The transfer of employees from Israel to abroad and return (“relocation”), the tax and national insurance consequences

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The Human Resources Manager in an international company must have know-how and understanding of the tax and national insurance laws, and accepted practice in these fields. An employer who does not see to this is likely to result in the employer having traps which will harm him. Moreover, it is possible that even the employer is liable to be harmed by such traps, from the aspect of his obligations as an employer.

What does this mean:

The tax method in Israel is “personal”. This means as long as the taxpayer is an “Israeli resident” then he must report on tax in Israel, according to his circumstances. As a result, also the National Insurance Institute will determine his liability to the Institute and entitlement to various rights. The definition of an “Israeli resident” in the law is wide and is subject to interpretations and is determined according to the term “center of life”. This term includes a long list of circumstances which must be examined (such as the place of his permanent home, his place of residence and that of his family, the place of regular employment, the place of his economic interests, and the place of activities in various organizations). In addition to the term “center of life” it bases itself on presumptions according to which an individual is considered as an “Israeli resident” or as a “foreign resident”. These presumptions were determined according to the number of days staying in Israel during the current year and previous years. Income Tax generally interprets more strictly according to the various criteria. i.e., from the income tax aspect, an employee who is sent abroad, is still liable, for a certain period, to be considered (he and his family) as an Israeli resident also while he is already abroad. Anyone who will be considered as an Israeli resident will be required accordingly to submit a return to Income Tax in Israel and to pay the tax due on all his income (including his salary abroad, options for employee shares and various financial income) worldwide, without considering where specifically it was created and the source of the income.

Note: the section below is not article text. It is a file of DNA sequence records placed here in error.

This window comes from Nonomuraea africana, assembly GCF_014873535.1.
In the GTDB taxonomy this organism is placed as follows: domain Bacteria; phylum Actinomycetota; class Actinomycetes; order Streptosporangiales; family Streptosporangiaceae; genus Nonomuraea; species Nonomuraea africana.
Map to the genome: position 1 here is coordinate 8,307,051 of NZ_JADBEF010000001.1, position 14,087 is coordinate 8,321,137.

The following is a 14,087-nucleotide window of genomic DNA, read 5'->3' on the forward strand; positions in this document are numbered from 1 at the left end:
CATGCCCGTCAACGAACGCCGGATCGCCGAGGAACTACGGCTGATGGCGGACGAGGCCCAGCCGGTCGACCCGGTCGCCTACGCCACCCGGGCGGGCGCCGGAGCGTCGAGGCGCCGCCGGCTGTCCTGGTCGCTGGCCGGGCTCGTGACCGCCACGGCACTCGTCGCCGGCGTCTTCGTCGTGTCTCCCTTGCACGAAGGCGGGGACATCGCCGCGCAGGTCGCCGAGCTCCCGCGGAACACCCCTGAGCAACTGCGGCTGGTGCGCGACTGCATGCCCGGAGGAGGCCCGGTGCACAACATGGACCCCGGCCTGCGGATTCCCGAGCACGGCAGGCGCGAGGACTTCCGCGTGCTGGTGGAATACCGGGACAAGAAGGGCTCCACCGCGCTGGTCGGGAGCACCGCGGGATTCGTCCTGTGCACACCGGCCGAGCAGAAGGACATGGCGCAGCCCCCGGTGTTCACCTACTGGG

The need for proper preparation for discontinuing residency at the beginning of the process, even affects the return to Israel in the future. Income Tax grants excellent tax benefits to a returning resident. Not adhering to the test of residency is likely to cause the employee serious harm of non-entitlement to these benefits at the time.

One should no longer leave the matter to chance. Income Tax has access to transfer of information from many factors: the Tax Authorities abroad (by exchange of information in the double taxation treaty), banks in Israel and abroad, National Insurance, the border police and most of the computerized data bases in the country. i.e., it is highly likely that the Tax Authorities will reach those people that it should reach.

Determining Israeli residency for the purpose of income tax will necessarily result in consequences regarding national insurance and national health insurance and a charge to the employee of the relative national insurance. Regarding tax payments, it is still (generally) possible to consider even if only part of the tax paid abroad to be set-off from the tax due in Israel. But regarding national insurance and health insurance, in most countries (including the US where most Israelis are employed for fixed periods) it is not possible to set-off from Israeli national insurance. Therefore, incorrect handling in sending the employee abroad is likely to cause a serious result of double taxation with national insurance fees and national health insurance fees. Safeguarding the national insurance rights is liable, under certain circumstances, to be considered by Income Tax as maintaining the center of life in Israel, and from here it is a short distance to have to pay tax (often a considerable amount) in Israel.